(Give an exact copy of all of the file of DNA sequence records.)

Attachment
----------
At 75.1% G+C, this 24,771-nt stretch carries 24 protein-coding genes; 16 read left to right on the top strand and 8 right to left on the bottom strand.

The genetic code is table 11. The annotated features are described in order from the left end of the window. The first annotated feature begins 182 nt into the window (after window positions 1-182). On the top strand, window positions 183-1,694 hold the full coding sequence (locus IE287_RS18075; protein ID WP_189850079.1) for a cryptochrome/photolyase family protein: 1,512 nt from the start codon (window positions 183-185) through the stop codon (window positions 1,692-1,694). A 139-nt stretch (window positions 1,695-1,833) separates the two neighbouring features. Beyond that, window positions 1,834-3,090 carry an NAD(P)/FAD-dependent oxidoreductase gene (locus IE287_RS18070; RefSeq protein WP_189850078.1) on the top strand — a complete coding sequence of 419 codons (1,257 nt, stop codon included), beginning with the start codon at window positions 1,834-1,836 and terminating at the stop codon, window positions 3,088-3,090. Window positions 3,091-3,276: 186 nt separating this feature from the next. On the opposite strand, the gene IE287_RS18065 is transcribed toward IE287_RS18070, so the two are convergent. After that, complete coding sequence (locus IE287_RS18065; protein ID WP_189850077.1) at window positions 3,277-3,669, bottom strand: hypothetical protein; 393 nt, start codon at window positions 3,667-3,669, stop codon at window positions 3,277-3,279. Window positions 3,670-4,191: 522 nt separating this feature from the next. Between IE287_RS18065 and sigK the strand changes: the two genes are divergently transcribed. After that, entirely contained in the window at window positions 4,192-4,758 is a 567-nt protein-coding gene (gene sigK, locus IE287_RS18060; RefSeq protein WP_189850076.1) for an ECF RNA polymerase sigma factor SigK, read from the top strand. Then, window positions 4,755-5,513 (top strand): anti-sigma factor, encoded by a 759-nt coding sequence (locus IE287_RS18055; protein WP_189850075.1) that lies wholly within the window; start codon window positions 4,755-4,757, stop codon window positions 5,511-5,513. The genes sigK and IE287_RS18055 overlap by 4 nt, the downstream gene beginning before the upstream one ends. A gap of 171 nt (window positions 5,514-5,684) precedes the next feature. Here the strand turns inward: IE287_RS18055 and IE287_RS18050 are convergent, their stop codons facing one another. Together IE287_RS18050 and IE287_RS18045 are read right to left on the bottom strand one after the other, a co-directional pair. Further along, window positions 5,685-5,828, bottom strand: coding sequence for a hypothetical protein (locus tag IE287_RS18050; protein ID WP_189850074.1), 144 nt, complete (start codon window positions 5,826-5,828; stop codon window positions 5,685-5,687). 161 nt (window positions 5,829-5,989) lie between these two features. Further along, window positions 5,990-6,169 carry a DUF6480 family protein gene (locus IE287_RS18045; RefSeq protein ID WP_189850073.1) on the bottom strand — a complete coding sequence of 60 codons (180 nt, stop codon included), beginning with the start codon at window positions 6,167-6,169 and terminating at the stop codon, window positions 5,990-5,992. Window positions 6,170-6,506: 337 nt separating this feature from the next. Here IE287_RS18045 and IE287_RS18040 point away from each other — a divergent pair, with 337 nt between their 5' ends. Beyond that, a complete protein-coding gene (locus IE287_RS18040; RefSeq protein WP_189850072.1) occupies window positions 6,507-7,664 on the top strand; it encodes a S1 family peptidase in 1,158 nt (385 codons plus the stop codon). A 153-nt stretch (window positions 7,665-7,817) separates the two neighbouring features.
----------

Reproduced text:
At 75.1% G+C, this 24,771-nt stretch carries 24 protein-coding genes; 16 read left to right on the top strand and 8 right to left on the bottom strand.

The genetic code is table 11. The annotated features are described in order from the left end of the window. The first annotated feature begins 182 nt into the window (after window positions 1-182). On the top strand, window positions 183-1,694 hold the full coding sequence (locus IE287_RS18075; protein ID WP_189850079.1) for a cryptochrome/photolyase family protein: 1,512 nt from the start codon (window positions 183-185) through the stop codon (window positions 1,692-1,694). A 139-nt stretch (window positions 1,695-1,833) separates the two neighbouring features. Beyond that, window positions 1,834-3,090 carry an NAD(P)/FAD-dependent oxidoreductase gene (locus IE287_RS18070; RefSeq protein WP_189850078.1) on the top strand — a complete coding sequence of 419 codons (1,257 nt, stop codon included), beginning with the start codon at window positions 1,834-1,836 and terminating at the stop codon, window positions 3,088-3,090. Window positions 3,091-3,276: 186 nt separating this feature from the next. On the opposite strand, the gene IE287_RS18065 is transcribed toward IE287_RS18070, so the two are convergent. After that, complete coding sequence (locus IE287_RS18065; protein ID WP_189850077.1) at window positions 3,277-3,669, bottom strand: hypothetical protein; 393 nt, start codon at window positions 3,667-3,669, stop codon at window positions 3,277-3,279. Window positions 3,670-4,191: 522 nt separating this feature from the next. Between IE287_RS18065 and sigK the strand changes: the two genes are divergently transcribed. After that, entirely contained in the window at window positions 4,192-4,758 is a 567-nt protein-coding gene (gene sigK, locus IE287_RS18060; RefSeq protein WP_189850076.1) for an ECF RNA polymerase sigma factor SigK, read from the top strand. Then, window positions 4,755-5,513 (top strand): anti-sigma factor, encoded by a 759-nt coding sequence (locus IE287_RS18055; protein WP_189850075.1) that lies wholly within the window; start codon window positions 4,755-4,757, stop codon window positions 5,511-5,513. The genes sigK and IE287_RS18055 overlap by 4 nt, the downstream gene beginning before the upstream one ends. A gap of 171 nt (window positions 5,514-5,684) precedes the next feature. Here the strand turns inward: IE287_RS18055 and IE287_RS18050 are convergent, their stop codons facing one another. Together IE287_RS18050 and IE287_RS18045 are read right to left on the bottom strand one after the other, a co-directional pair. Further along, window positions 5,685-5,828, bottom strand: coding sequence for a hypothetical protein (locus tag IE287_RS18050; protein ID WP_189850074.1), 144 nt, complete (start codon window positions 5,826-5,828; stop codon window positions 5,685-5,687). 161 nt (window positions 5,829-5,989) lie between these two features. Further along, window positions 5,990-6,169 carry a DUF6480 family protein gene (locus IE287_RS18045; RefSeq protein ID WP_189850073.1) on the bottom strand — a complete coding sequence of 60 codons (180 nt, stop codon included), beginning with the start codon at window positions 6,167-6,169 and terminating at the stop codon, window positions 5,990-5,992. Window positions 6,170-6,506: 337 nt separating this feature from the next. Here IE287_RS18045 and IE287_RS18040 point away from each other — a divergent pair, with 337 nt between their 5' ends. Beyond that, a complete protein-coding gene (locus IE287_RS18040; RefSeq protein WP_189850072.1) occupies window positions 6,507-7,664 on the top strand; it encodes a S1 family peptidase in 1,158 nt (385 codons plus the stop codon). A 153-nt stretch (window positions 7,665-7,817) separates the two neighbouring features.